Ivan Porto Carrero

IO(thoughts) flatMap (_.propagandize)

31

Oct
2006

Castle and Workflow Foundation

Yesterday I had to implement workflow in an application.  I had never used it before, and kind of feared that it was going to take me a couple of days to get the hang of it.

Well 2 hours later I had my test workflow going so it isn’t hard at all. If I can do it in that amount of time I’m sure many of you can beat me.

Now I wanted to host the workflow runtime in my container and this is how I went about it:

I made 2 wrapper properties in a settings class :

 

 public static class SeshatAppSettings

    {

        public static WorkflowRuntime WorkflowRuntime

        {

            get

            {

                return HttpContext.Current.Application[“WorkflowRuntime”] as WorkflowRuntime;

            }

            set

            {

                HttpContext.Current.Application[“WorkflowRuntime”] = value;

            }

        }

 

        public static ManualWorkflowSchedulerService WorkflowScheduler

        {

            get

            {

                return WorkflowRuntime.GetService(typeof(ManualWorkflowSchedulerService)) as ManualWorkflowSchedulerService;

            }

        }

 

 

    }

The next thing that comes to mind is, hey I need to start this when my application starts (start, app starts == IStartable). Because the workflow is hosted in asp.net we need a persistence medium. I chose to stay with the standard workflow foundation sql persistence service. And that implementation goes a bit like this :

public class WorkflowHost : IStartable

    {

 

        #region IStartable Members

 

        ///

        /// Starts this instance.

        ///

        public void Start()

        {

            // Create an instance of the workflowRuntime

            WorkflowRuntime workflowRuntime = new WorkflowRuntime();

 

            // Add a manual scheduling service

            ManualWorkflowSchedulerService manualService = new ManualWorkflowSchedulerService();

            workflowRuntime.AddService(manualService);

 

            // Add our persistence

            AddPersistenceService(workflowRuntime);

 

            // Start the workflow runtime

            workflowRuntime.StartRuntime();

 

            // Store it in a place so that the whole application can get to it.

            SeshatAppSettings.WorkflowRuntime = workflowRuntime;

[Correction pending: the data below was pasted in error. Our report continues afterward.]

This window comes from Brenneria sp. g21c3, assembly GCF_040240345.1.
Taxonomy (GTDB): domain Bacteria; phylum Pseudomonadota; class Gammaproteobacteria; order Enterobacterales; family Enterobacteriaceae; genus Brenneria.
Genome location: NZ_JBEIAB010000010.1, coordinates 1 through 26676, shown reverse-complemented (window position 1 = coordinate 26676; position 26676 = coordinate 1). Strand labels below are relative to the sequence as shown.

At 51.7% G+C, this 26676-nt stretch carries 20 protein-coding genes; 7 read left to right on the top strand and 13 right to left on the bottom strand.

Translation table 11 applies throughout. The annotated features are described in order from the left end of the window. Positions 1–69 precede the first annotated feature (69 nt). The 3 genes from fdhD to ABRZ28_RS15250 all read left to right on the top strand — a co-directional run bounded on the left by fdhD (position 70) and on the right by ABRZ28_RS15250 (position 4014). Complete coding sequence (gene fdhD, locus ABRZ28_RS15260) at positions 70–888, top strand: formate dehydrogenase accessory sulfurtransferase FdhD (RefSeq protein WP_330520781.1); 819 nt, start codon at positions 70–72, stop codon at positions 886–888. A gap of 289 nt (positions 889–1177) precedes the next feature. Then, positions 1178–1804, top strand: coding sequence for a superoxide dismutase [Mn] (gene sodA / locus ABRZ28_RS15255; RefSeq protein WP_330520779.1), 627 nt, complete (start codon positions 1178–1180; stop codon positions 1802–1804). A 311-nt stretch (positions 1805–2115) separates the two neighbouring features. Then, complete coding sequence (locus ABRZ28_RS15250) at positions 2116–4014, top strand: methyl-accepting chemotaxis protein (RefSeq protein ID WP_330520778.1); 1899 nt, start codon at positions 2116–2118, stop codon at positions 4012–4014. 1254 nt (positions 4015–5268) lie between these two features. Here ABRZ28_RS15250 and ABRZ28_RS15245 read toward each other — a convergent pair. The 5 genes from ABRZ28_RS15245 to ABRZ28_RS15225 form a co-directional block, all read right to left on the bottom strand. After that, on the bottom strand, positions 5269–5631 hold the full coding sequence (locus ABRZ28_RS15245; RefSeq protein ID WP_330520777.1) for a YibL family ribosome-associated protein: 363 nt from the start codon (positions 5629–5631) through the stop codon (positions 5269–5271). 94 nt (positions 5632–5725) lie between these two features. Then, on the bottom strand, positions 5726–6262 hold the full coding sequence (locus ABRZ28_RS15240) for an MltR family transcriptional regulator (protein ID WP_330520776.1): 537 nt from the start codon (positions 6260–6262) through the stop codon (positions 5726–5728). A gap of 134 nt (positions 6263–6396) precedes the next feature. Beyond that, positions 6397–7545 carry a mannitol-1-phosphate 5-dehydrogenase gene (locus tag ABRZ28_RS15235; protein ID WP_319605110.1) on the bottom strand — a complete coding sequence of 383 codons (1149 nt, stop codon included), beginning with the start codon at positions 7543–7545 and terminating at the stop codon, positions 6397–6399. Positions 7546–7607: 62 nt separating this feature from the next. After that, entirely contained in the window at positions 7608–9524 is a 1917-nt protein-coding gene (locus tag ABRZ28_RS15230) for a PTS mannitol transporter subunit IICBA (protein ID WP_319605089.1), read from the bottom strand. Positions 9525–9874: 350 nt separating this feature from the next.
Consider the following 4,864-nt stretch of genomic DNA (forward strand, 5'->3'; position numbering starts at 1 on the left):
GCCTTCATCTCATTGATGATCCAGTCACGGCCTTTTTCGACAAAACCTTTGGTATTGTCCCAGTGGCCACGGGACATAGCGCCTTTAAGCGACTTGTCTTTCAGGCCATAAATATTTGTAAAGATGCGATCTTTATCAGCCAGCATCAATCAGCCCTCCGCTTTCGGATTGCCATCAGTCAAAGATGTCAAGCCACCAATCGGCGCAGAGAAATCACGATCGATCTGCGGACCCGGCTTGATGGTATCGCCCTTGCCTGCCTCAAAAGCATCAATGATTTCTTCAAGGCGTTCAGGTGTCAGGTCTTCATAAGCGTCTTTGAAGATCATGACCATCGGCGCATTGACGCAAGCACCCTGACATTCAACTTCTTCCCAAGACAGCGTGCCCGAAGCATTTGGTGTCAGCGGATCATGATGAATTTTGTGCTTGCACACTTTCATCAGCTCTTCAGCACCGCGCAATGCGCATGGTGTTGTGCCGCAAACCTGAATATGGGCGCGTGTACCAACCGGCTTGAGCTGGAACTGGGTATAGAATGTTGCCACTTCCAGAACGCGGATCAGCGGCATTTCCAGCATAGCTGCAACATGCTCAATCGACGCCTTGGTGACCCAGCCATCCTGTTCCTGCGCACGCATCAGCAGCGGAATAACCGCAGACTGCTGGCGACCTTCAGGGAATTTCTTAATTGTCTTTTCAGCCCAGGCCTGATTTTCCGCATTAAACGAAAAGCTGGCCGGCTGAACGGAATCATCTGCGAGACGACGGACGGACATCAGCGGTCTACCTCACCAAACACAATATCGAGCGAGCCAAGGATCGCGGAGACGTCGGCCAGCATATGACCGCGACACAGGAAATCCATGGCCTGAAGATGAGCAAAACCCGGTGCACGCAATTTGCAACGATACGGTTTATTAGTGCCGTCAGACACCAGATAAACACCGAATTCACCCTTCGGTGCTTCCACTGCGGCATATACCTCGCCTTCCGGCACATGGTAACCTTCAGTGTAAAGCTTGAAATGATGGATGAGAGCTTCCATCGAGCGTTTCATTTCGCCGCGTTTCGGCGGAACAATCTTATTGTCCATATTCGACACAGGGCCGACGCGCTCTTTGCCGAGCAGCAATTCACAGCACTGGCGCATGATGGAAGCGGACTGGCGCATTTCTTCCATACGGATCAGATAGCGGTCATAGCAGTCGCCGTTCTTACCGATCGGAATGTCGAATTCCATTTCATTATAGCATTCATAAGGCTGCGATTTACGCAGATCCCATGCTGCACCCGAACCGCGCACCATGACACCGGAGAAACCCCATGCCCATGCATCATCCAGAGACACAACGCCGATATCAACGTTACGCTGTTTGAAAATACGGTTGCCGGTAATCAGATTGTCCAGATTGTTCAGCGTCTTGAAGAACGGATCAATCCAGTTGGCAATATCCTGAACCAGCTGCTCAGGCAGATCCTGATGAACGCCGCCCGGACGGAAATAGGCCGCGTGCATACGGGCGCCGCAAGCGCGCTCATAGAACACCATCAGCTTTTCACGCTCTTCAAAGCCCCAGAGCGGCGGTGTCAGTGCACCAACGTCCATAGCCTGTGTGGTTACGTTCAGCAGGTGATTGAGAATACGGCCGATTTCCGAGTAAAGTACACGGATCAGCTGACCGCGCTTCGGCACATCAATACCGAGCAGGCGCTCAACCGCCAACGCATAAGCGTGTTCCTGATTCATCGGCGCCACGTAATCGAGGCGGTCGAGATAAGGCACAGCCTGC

}

 

        ///

        /// Stops this instance.

        ///

        public void Stop()

        {

            WorkflowRuntime workflowRuntime = SeshatAppSettings.WorkflowRuntime;

            workflowRuntime.StopRuntime();

 

        }

 

        #endregion

 

 

        private void AddPersistenceService(WorkflowRuntime runtime)

        {

            // Create the SqlWorkflowPersistenceService.

            string connectionString = “Initial Catalog=WorkflowPersistenceStore;Data Source=localhost;Integrated Security=SSPI;”;

            bool unloadOnIdle = true;

            TimeSpan instanceOwnershipDuration = TimeSpan.MaxValue;

            TimeSpan loadingInterval = new TimeSpan(0, 2, 0);

            SqlWorkflowPersistenceService persistService = new SqlWorkflowPersistenceService(connectionString, unloadOnIdle, instanceOwnershipDuration, loadingInterval);

 

            // Add the SqlWorkflowPersistenceService to the runtime engine.

            runtime.AddService( persistService );

 

        }

    }

The last bit we need to take care of is adding our startable component to the container which is pretty easy to do.

 

public class WorkflowFacility : AbstractFacility

    {

        protected override void Init()

        {

            Kernel.AddComponent(“workflow.defaultHost”, typeof(IStartable), typeof(WorkflowHost));

        }

    }

And the final piece is the configuration from the component

 

   

    <facility

          id=”workflow.facility”

          type=”Seshat.Common.WorkflowFacility, Seshat.Common”

    />

That’s it :)

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